OTHELLO — According to historical sources, official discussion of the Columbia Basin Irrigation Project started in 1902, the same year the Bureau of Reclamation was formed.
But you have to wonder if Texan F. M. Lyle knew something others didn’t, or at least had a hunch about the future irrigation project.
Lyle left Texas in 1901 to dry-farm wheat in an area east of Othello identified today as the junction of Highway 26 and Johnson Road. When the U.S. government formed the Bureau of Reclamation the next year, the biggest idea ever for irrigation came into view.
The plan called for the irrigation of about 1,100,000 acres of land, according to Reclamation’s website. It included all of Lyle’s land, but Columbia River water has still not arrived 116 years later.
The farm has worked its way down the family to Kevin Lyle, and he holds out hope the CBP will eventually send water his way. He was just named chairman of the board of the Columbia Basin Development League, an advocacy organization formed in the 1960s.
Lyle farms about 4,500 acres today, with about 2,000 under irrigation. But the water comes from wells drilled by his father Rex and his uncle Elwyn.
“They could see the neighbors were enjoying the advantages of irrigation (from the river),” Kevin Lyle said.
Although it became more costly than originally anticipated, the government started building Grand Coulee Dam, Banks Lake and the project in 1933. The dam was finished in 1942, but the irrigation part of the plan was held up because of World War II.
All of the power produced at the dam was dedicated to other needs, such as plants that were producing war materiel. However, Columbia River irrigation water was brought to about 5,000 acres of the Basin by a pumping operation near Pasco in 1948.
Despite reservations raised by costs, the CBP was resumed by the Bureau after the war. The first irrigation water from Banks Lake arrived in 1952, and the CBP started to develop and expand.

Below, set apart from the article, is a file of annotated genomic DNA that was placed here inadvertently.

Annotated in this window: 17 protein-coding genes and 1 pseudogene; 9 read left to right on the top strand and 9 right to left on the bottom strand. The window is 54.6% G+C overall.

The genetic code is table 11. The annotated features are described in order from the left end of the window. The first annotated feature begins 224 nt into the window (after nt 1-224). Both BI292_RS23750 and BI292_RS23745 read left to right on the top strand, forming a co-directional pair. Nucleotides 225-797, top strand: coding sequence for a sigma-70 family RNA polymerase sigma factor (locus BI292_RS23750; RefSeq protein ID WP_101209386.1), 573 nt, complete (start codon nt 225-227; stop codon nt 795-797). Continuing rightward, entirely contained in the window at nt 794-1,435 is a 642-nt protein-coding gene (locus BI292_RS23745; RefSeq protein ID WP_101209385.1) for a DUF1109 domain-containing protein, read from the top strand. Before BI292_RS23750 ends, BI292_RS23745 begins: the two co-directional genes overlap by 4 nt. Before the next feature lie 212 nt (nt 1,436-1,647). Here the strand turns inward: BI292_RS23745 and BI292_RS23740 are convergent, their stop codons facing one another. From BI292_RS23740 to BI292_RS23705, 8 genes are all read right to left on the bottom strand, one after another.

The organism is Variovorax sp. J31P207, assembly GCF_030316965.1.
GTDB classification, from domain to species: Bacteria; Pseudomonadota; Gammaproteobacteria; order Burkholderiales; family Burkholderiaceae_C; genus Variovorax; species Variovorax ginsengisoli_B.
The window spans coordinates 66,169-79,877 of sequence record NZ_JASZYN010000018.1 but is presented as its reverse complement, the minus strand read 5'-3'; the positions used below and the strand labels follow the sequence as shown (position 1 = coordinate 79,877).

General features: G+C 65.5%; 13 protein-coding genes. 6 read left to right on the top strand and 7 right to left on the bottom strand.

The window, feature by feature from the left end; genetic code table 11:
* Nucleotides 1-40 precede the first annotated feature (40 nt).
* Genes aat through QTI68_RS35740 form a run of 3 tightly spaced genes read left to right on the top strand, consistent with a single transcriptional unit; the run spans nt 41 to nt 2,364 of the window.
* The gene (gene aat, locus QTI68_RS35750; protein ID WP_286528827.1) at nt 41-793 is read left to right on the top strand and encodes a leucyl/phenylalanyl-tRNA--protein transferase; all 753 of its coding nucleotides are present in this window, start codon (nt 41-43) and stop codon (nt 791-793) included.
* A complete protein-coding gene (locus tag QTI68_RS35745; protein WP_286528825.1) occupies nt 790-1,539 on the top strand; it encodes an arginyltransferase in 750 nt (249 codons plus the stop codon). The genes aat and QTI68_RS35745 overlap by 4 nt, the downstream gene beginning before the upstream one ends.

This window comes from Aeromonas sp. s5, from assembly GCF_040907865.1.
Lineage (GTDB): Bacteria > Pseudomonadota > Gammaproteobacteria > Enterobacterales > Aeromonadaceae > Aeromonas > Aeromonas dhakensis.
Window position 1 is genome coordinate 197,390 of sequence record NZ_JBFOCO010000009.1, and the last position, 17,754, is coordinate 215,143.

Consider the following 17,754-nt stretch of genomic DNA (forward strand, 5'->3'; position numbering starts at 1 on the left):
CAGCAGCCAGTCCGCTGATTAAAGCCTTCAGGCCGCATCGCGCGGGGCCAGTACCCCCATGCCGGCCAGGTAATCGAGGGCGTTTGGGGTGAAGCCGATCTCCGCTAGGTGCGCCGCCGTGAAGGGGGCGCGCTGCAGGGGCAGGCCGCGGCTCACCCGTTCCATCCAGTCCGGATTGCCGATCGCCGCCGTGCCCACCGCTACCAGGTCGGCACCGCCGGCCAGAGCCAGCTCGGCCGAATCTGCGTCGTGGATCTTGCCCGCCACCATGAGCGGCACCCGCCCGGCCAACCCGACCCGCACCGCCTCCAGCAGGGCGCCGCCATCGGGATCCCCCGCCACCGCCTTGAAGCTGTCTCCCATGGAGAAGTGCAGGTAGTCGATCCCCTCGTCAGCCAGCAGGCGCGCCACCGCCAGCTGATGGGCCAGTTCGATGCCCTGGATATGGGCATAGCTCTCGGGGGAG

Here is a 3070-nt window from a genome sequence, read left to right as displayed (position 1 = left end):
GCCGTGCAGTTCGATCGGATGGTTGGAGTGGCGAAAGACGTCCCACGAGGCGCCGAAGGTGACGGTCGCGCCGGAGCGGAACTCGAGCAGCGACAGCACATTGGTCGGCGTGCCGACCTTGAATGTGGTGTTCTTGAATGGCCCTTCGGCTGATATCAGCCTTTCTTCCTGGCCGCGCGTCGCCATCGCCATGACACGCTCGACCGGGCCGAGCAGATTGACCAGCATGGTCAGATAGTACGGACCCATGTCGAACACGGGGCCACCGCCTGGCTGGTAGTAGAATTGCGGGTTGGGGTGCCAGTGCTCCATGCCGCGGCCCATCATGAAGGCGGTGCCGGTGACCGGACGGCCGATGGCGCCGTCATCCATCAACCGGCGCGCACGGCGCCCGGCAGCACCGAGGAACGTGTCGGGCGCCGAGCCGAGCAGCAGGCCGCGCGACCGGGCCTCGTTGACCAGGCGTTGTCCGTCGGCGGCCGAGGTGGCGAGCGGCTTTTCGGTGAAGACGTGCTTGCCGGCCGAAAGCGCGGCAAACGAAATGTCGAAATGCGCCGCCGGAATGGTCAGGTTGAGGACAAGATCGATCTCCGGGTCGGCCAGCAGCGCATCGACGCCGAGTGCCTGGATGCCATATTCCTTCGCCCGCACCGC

Starting in the 1960s, however, rising costs and other concerns took center stage, and the project came to a halt at about 671,000 acres. The CBDL, including the Lyles, has been advocating for completion ever since.
“We were trying to get back to development in the 1990s, but they put a moratorium on the river because of fish,” Lyle said.
The canals that were planned to reach beyond what is now Highway 395 became part of a ghost history. They had names like Black Rock and Michigan Prairie.
The original main canal that was supposed to feed the land east of Othello and Warden was named the East High and was to start north of Odessa. It is only a discussion now.
Another discussion is the Odessa aquifer, from which Lyle and other Othello area irrigators draw their water. It is being depleted.
“They tell me I’m irrigating with ancient water – 10,000 years old,” Lyle said. “That means the aquifer is not being replenished.”
That is one of the reasons Lyle would like to see Columbia River water. The 2,000-acre state (well) water right could be replaced by a 2,000-acre federal water right.
According to Lyle, 87,000 acres of land in his part of the Basin could be developed with service from the East Low Canal, which serves some of the Othello area. It would take five miles of pipe to get water to his farm and a total of 10,000 acres in his area.
Lyle and other members of the CBDL will be in Olympia on Feb. 13-14 to, once again, try to get the legislature behind their hopes and dreams.
According to Lyle, the irrigation question in his part of the Basin is not a one-sided discussion. There are dryland farmers who don’t want to pay the cost of bringing Columbia River water. Most are not members of the CBDL.
“Some of them are,” Lyle said. “They joined because we’re trying to get the costs down.”
The dryland farmers who do want Columbia River water want it for the same reason Rex and Elwyn Lyle drilled wells – economics. Lyle noted the value of dry land is from $400-$800 and acre. Irrigated land is valued at $6,000-$10,000 an acre, he said.
According to Lyle, dryland farmers can expect from 10-70 bushels of wheat (mostly the winter variety). Some years there is not enough rain to grow a good crop. Some years there is not enough rain to germinate the seed. Some years, when there is no snow cover, winter kill is a challenge.
An irrigated farm can produce 100-150 bushels of wheat per acre, can count on water and germination, Lyle said. At last Saturday’s price of wheat at Lind, $3.93 per bushel, dryland farmers could see a high return of about $275 per acre and irrigation farmers could see a high return of about $590.
Another advantage of an irrigated wheat farm is that a fallow year is not required. Farmers can raise a crop on the same ground every year.
Lyle noted that his farm could add new crops to his operation, such as potatoes, with Columbia River water. The mainstay crops now are Kentucky bluegrass seed, wheat, canola and corn. Those are crops with lower water requirements.
Most of the wheat acreage is 2,000 dry acres. They could be made more productive with Columbia River water. And the crop could be changed to a summer variety.
Completion of the CBP may not come in Kevin Lyle’s lifetime, but, through the CBDL, he will continue to try to make it happen.